Robert Beerworth Team : Web Strategy Tags : Web Strategy to cease the use of auto-refresh

Robert Beerworth Team : Web Strategy Tags : Web Strategy

In simple terms, auto-refresh is where an individual web page automatically reloads itself on some sort of regular basis; say, every minute or so.

There are a range of reasons for doing so with the most common being that it allows any new and updated content to be loaded and reflected on the page; say a page showing train timetables, delays and cancellations, where the website wants to know that users will always have a reasonably updated version of the website, irrespective of when they might have first accessed the website.

Putting aside the practical applications for auto-refresh, depending on how you look at it, there is either a distinct upside to auto-refresh, or a distinct downside. And how you look at it depends on whether you’re buying ads on websites, or selling them.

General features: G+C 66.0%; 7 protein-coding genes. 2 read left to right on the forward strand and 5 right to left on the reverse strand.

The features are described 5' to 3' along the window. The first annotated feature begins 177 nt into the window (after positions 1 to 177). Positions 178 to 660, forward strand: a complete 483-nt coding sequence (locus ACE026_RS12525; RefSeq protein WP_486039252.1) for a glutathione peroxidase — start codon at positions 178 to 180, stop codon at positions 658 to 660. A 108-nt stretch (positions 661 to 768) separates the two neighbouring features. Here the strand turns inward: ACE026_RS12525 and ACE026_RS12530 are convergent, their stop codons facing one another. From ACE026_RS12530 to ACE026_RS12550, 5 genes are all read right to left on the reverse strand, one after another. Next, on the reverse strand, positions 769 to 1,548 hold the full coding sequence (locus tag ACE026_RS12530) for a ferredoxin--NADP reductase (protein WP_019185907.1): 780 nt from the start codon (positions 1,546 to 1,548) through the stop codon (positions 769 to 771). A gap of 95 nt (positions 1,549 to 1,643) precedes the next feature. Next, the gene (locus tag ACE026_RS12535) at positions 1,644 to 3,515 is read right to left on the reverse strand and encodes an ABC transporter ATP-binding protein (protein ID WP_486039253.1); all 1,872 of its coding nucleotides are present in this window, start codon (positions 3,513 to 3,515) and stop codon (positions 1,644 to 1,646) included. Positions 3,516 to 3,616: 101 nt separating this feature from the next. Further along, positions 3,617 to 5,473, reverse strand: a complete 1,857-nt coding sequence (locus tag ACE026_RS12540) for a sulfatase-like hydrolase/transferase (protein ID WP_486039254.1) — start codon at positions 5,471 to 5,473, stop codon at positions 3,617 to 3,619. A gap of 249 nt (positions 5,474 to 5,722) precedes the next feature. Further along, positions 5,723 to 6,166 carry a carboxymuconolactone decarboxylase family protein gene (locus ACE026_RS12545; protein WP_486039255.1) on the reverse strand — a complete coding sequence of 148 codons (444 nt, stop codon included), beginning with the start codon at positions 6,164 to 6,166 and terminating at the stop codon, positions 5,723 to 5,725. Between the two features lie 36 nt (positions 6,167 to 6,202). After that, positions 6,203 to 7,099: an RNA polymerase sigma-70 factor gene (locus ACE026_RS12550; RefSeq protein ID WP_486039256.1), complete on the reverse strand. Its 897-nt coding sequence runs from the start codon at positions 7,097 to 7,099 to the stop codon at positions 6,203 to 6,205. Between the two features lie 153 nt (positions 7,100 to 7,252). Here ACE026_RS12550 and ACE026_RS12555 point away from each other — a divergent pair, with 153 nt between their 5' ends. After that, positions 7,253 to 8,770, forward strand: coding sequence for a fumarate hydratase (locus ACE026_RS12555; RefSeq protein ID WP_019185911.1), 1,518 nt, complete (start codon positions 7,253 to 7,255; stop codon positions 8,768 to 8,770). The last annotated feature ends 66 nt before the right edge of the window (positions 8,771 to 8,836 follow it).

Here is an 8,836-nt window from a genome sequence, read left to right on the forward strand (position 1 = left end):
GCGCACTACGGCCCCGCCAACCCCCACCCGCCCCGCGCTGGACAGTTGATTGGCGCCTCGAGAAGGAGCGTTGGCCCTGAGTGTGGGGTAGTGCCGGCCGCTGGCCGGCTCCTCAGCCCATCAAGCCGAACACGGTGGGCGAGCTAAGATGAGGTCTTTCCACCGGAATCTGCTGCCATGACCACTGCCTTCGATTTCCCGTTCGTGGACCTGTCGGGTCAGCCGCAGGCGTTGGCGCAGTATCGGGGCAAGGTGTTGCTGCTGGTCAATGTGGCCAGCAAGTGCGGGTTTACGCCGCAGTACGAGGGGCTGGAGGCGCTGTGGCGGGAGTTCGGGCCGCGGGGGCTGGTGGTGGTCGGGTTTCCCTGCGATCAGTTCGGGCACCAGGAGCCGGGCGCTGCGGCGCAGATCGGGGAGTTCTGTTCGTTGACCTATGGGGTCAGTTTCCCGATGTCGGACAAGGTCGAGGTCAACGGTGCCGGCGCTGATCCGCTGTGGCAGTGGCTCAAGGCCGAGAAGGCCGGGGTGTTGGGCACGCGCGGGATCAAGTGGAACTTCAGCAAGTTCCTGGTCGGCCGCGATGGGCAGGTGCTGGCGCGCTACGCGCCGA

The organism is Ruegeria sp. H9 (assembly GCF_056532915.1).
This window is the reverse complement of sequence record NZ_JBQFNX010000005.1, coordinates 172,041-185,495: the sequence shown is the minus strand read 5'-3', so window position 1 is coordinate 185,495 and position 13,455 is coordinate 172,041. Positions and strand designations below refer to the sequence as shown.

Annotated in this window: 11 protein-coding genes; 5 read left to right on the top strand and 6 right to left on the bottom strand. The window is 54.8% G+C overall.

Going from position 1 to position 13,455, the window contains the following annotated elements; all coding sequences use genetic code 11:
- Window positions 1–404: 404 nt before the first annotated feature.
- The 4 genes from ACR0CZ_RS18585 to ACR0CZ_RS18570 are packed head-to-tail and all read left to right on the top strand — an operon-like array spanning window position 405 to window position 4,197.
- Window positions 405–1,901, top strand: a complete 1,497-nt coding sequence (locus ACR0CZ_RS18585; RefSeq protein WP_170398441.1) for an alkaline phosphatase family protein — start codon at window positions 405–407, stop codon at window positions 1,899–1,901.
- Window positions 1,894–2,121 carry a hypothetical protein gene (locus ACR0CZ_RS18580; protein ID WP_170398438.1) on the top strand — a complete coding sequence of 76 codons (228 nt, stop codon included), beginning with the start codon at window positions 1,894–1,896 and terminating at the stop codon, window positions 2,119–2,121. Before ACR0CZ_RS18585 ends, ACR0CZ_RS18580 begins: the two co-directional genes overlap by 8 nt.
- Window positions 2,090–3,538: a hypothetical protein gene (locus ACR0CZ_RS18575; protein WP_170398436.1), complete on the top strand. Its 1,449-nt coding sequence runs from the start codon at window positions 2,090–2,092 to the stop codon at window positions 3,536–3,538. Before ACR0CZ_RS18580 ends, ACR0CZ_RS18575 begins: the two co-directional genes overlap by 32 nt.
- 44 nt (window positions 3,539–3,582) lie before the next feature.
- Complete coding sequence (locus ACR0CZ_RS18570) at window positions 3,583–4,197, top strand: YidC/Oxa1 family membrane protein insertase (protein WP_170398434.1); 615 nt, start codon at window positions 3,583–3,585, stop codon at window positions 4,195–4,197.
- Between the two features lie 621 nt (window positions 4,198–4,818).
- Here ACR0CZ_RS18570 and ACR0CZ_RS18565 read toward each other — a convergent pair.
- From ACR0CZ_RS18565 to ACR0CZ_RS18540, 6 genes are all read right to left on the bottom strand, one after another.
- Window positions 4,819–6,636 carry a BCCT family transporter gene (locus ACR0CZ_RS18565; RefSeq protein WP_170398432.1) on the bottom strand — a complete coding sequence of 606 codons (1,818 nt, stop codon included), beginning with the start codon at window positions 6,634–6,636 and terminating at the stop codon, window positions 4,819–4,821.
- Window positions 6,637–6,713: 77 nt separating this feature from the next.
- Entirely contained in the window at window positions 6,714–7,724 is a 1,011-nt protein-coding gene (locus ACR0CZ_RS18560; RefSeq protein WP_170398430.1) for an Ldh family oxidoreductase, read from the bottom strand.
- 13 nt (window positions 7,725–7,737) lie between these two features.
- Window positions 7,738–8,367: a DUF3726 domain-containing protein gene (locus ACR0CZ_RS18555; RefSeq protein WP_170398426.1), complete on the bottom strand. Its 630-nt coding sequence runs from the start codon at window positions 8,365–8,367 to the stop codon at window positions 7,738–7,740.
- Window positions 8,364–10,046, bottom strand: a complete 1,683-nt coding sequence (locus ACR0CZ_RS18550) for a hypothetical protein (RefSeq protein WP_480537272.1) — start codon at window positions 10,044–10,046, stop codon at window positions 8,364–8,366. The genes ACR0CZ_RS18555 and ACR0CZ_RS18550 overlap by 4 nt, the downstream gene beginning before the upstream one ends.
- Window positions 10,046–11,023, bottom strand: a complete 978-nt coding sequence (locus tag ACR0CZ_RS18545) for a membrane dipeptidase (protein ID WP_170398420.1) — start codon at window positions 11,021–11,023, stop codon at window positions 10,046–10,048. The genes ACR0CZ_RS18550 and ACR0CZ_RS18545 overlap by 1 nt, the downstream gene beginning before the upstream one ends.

After all, the more pages your website can serve, the more ads you can serve and the greater reach you can offer to advertise.

Advertisers however want legitimate eyeballs and not just pages of course.

And there is the auto-refresh boggle.

Some estimates around auto-refresh claim that over 50% of pages served on some commercial websites – i.e. websites selling advertising space – are due to auto-refresh. Think about it; you open the Herald in the morning, head off to a meeting and in-between, your browser has reloaded the page 15 times!

There has been a growing and concerted push by advertisers to stop publishers from utilising (or at least quoting) auto-refresh. And the tide is turning…

News Limited’s has announced that it will drop auto-refresh effective immediately.

There will no doubt be short-term pain, as their available ad-spots tumble in number. They will however be standing on the right side of the ditch when there comes a point in the not so distant future, that websites that persevere with auto-refresh will look decidedly unattractive.